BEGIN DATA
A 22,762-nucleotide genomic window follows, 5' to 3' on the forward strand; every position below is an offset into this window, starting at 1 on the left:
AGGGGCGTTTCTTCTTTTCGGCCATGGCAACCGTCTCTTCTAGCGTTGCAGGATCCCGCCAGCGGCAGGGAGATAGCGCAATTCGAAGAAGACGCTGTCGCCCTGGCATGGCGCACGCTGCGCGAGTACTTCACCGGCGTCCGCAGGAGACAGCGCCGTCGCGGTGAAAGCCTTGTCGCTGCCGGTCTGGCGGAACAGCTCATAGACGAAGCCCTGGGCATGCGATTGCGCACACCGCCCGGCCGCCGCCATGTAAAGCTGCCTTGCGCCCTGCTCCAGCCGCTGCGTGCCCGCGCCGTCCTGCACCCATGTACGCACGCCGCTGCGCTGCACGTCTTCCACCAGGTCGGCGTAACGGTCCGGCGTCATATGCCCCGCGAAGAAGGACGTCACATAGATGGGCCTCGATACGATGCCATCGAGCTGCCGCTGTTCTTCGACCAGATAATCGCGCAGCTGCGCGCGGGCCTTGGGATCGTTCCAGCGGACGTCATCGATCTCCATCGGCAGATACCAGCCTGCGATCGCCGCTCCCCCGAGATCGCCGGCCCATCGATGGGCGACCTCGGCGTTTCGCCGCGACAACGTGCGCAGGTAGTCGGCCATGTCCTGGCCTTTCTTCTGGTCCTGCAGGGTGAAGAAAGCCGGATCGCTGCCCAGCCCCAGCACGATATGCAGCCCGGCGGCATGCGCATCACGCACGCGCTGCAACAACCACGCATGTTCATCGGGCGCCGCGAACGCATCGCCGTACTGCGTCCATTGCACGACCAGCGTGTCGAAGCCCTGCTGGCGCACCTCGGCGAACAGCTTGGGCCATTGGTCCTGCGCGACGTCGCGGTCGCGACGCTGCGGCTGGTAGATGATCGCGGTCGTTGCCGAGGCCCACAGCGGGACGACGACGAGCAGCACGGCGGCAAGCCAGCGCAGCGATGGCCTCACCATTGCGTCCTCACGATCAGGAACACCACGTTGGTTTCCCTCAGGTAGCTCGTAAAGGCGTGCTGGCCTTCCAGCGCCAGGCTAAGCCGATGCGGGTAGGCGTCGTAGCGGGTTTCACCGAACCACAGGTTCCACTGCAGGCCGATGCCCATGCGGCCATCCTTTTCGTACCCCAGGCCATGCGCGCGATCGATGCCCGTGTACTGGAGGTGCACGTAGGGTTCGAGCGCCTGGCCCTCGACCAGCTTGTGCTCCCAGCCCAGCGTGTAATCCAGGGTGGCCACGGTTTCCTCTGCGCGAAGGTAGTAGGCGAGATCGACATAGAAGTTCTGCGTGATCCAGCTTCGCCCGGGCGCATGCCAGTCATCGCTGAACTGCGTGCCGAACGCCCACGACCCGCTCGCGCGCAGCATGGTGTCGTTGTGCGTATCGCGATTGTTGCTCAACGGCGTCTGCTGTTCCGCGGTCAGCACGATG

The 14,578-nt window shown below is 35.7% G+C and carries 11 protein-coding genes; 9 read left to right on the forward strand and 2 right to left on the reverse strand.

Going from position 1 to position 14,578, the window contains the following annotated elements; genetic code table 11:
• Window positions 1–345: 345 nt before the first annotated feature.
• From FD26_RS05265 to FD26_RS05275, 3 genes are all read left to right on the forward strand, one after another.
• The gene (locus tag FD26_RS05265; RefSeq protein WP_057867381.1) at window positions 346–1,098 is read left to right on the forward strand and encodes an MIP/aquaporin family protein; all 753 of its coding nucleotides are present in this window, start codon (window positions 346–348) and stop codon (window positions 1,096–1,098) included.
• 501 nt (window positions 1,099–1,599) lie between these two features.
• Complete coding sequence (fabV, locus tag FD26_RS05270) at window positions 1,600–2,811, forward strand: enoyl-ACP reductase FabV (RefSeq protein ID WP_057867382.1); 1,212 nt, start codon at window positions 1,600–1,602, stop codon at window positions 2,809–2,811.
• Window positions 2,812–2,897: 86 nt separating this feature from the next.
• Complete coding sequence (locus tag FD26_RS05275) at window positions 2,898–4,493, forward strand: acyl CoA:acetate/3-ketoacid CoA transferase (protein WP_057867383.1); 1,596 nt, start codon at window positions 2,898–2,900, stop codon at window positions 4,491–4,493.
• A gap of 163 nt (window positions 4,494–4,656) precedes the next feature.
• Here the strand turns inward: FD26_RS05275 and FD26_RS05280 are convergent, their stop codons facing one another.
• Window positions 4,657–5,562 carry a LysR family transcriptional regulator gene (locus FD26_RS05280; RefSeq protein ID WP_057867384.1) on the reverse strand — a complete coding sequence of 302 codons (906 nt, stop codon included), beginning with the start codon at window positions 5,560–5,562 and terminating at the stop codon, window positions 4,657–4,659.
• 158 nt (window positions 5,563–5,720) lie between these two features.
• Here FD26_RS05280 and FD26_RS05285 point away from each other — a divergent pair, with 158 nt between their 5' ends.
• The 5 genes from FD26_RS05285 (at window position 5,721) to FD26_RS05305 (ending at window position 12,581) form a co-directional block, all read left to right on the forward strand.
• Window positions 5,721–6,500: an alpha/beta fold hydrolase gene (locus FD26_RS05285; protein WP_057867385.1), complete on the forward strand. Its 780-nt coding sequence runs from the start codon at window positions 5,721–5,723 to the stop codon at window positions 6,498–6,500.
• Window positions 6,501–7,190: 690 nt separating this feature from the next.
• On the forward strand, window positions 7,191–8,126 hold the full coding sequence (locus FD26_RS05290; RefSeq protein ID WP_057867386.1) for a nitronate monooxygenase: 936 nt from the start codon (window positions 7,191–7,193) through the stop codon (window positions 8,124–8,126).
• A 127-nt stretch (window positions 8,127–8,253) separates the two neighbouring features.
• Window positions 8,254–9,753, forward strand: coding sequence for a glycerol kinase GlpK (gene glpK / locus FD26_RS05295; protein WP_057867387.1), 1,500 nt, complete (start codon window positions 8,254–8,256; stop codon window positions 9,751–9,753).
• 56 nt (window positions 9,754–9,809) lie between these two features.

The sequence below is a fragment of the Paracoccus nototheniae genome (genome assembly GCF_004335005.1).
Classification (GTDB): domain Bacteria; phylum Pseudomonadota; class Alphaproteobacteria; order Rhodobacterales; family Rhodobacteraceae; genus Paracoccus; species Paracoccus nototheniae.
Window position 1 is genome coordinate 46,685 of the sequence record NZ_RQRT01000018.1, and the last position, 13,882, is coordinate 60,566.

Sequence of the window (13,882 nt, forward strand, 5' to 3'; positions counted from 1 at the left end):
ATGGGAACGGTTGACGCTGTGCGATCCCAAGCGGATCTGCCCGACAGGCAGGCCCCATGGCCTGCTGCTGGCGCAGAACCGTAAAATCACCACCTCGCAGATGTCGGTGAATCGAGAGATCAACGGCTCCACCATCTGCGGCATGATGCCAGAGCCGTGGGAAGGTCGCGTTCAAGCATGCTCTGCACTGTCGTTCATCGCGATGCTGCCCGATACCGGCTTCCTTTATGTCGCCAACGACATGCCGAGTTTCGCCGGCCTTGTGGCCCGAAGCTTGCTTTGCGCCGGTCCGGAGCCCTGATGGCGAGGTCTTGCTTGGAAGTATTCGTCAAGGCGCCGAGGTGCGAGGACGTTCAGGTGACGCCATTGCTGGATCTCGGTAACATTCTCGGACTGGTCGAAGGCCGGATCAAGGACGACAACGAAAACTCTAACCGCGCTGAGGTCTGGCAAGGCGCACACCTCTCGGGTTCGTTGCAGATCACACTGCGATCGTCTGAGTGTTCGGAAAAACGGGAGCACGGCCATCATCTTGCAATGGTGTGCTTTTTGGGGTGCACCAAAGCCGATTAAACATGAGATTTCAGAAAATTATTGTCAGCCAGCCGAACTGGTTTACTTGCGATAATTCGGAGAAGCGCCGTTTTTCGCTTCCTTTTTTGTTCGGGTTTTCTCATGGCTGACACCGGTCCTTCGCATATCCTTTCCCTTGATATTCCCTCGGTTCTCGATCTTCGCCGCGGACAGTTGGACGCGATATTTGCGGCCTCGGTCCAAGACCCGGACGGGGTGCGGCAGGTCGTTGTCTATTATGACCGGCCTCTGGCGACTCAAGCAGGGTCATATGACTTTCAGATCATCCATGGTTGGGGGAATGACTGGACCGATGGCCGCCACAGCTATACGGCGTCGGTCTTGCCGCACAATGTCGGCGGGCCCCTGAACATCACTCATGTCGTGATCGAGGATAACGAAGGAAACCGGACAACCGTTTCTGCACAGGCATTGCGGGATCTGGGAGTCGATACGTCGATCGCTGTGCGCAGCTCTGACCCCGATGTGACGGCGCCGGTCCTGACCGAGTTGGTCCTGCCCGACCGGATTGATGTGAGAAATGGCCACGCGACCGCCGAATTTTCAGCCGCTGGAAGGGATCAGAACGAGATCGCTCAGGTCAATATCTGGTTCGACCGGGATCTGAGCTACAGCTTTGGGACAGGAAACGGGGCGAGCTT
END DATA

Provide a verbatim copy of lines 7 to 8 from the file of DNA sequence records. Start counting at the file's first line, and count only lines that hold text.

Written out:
• The gene (locus tag FD26_RS05265; RefSeq protein WP_057867381.1) at window positions 346–1,098 is read left to right on the forward strand and encodes an MIP/aquaporin family protein; all 753 of its coding nucleotides are present in this window, start codon (window positions 346–348) and stop codon (window positions 1,096–1,098) included.
• 501 nt (window positions 1,099–1,599) lie between these two features.